Goodbye, 'Jogbra'...

May 2015: First up, though I still try to put up blog content whenever I can, it has been easier to more regularly visit the the Twitterverse. Follow me at @barethomas10 and let's keep the shirtless running flag flying. Of course, the blog still attracts very interesting comments, and good discussion. Keep it up.

Second, in the years since this venture launched, and as shirtless running among women has gone increasingly mainstream, the term "jogbra" has clearly declined in use. I will thus prefer "sportsbra" henceforth - as has already been the case on Twitter, and in recent posts here.

I continue to welcome guest posts (sent to on any related topic, including from those who would discourage stripping to the waist. I am myself of course a fervent convert to the joys of running bare. But let all voices be heard!

Monday, August 15, 2011

(Guest Post) Running Shirtless And Showing What You Can Achieve

 (A guest post by Jennifer Bell)

Serious runners are running shirtless.

Have you noticed? The latest trend in running apparel is to not wear anything, and it’s one that’s catching on with serious runners everywhere.

What’s this trend all about? It’s all about being conscious of our bodies as we push ourselves to work harder and get stronger. Body consciousness obviously plays a role in physical exercise, and by running shirtless, we are exposing ourselves to the world--and to ourselves--in a greater way. It’s this willingness to “put ourselves out there” that can push us to higher levels of fitness.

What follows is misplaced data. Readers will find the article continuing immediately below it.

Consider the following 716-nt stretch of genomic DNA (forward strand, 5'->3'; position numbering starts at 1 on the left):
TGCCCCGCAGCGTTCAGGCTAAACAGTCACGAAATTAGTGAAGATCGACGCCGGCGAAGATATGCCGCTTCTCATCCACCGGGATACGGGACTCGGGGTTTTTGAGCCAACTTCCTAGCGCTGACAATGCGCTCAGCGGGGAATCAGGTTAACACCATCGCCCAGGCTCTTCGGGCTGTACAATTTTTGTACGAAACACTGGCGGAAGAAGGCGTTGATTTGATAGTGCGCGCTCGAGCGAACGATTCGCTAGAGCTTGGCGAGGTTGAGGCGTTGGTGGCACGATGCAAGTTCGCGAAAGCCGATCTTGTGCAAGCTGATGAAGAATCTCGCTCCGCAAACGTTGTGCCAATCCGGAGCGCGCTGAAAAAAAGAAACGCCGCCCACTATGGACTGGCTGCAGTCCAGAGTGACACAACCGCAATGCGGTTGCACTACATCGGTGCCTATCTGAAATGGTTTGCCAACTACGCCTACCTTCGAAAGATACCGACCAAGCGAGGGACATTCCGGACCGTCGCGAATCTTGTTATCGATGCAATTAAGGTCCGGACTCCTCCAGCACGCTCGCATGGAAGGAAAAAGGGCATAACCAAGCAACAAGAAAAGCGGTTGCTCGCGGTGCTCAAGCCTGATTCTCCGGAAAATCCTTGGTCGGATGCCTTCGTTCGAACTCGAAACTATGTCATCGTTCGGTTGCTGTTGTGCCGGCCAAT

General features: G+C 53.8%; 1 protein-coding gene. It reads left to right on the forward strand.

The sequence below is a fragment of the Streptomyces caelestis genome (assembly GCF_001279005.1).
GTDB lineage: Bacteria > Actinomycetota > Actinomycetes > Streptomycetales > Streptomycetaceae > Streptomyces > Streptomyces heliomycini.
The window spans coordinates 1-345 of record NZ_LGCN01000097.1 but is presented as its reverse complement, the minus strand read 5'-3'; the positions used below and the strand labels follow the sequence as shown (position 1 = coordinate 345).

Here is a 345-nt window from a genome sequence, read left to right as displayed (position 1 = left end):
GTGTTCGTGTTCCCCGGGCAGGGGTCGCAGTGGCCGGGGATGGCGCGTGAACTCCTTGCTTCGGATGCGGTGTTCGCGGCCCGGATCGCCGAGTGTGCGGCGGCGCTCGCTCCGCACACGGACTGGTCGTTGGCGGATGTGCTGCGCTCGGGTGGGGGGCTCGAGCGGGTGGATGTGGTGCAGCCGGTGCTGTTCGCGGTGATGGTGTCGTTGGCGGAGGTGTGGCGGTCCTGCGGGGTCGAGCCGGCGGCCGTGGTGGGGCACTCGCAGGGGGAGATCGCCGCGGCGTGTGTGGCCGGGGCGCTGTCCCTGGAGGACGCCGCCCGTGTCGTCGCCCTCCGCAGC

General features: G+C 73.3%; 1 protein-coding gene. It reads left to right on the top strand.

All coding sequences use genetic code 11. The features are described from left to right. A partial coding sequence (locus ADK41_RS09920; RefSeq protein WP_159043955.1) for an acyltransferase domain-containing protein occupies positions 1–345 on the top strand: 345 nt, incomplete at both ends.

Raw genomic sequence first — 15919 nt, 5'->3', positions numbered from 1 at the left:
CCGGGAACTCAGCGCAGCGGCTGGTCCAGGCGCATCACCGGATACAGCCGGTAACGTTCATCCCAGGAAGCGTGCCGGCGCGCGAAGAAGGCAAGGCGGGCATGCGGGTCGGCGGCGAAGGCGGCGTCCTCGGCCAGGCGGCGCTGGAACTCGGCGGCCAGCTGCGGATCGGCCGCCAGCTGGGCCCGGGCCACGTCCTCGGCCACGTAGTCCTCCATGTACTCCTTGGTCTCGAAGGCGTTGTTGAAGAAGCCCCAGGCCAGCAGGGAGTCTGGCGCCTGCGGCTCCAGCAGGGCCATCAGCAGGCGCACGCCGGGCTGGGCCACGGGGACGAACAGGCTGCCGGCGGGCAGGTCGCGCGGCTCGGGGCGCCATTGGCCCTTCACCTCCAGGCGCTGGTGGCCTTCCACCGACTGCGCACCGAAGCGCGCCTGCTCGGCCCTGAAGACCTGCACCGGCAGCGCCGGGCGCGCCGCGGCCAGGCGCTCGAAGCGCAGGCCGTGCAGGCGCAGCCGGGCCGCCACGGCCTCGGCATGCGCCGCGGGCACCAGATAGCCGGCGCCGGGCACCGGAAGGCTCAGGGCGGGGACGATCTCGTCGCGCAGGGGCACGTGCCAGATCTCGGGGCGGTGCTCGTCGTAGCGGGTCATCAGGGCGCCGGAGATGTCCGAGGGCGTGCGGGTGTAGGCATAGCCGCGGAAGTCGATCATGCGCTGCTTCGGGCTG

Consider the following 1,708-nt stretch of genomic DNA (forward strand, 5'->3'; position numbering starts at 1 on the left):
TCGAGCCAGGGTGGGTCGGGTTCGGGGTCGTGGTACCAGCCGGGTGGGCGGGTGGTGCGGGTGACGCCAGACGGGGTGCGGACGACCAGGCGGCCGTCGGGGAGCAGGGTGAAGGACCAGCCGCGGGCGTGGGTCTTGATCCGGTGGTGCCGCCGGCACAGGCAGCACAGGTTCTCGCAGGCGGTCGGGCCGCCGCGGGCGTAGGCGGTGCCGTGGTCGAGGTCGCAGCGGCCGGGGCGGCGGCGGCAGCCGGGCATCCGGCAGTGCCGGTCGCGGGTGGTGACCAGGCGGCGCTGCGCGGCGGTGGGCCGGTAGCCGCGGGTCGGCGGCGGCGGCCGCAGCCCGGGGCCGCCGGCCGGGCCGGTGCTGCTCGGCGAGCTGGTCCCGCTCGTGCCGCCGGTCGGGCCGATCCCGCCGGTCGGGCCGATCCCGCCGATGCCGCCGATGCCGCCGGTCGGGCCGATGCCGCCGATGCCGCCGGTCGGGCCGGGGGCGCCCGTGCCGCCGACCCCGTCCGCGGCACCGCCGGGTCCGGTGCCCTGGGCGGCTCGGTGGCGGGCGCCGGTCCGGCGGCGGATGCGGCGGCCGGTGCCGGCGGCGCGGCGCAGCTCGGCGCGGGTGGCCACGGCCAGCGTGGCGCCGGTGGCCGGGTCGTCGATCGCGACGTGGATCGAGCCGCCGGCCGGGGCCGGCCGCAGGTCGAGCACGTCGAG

Running isn’t easy. It takes time and commitment and a willingness to cross new thresholds of pain, fatigue and our own limitations as athletes. Serious athletes know, however, that pushing past our limits is what it’s all about. How can running without a shirt motivate us to work harder out on the track? For runners, it’s a question of being comfortable with taking your shirt off and having your upper body exposed as you pursue your athletic goals. Issues of confidence and self-esteem all come into play for the runner who challenges himself to run better, faster and stronger.

The cardiovascular benefits of running are well known. Running helps you burn more calories and ups your metabolism, so your body can run more efficiently. It works out the whole cardiovascular system as well as getting your legs and abs in shape. Running also increases the runner’s sense of well-being and can improve sleep.

Practically speaking, running hard - to the level of achieving a “runner’s high” - also increases perspiration, which is another reason why running shirtless is so freeing. It’s a great feeling to be cooled naturally by your sweat during a run, without having a shirt sticking to your back. The payoff in endurance this extra bit of motivation can bring is considerable.

If you’re a runner who’s just beginning a program, you may feel self-conscious about your appearance as you take on your fitness regime. For men in this situation, however, the challenge of running shirtless can stimulate the motivation to reduce belly fat and get lean. These are additional payoffs for running seriously, and the results will be obvious in a short time if you truly commit to your program. Getting in shape, looking good and running faster are all major confidence builders, to be sure. With commitment, running shirtless can give you real motivation and push you to take yourself to a higher level of athletic achievement; showing off not just “what you’ve got” but all you are able to achieve.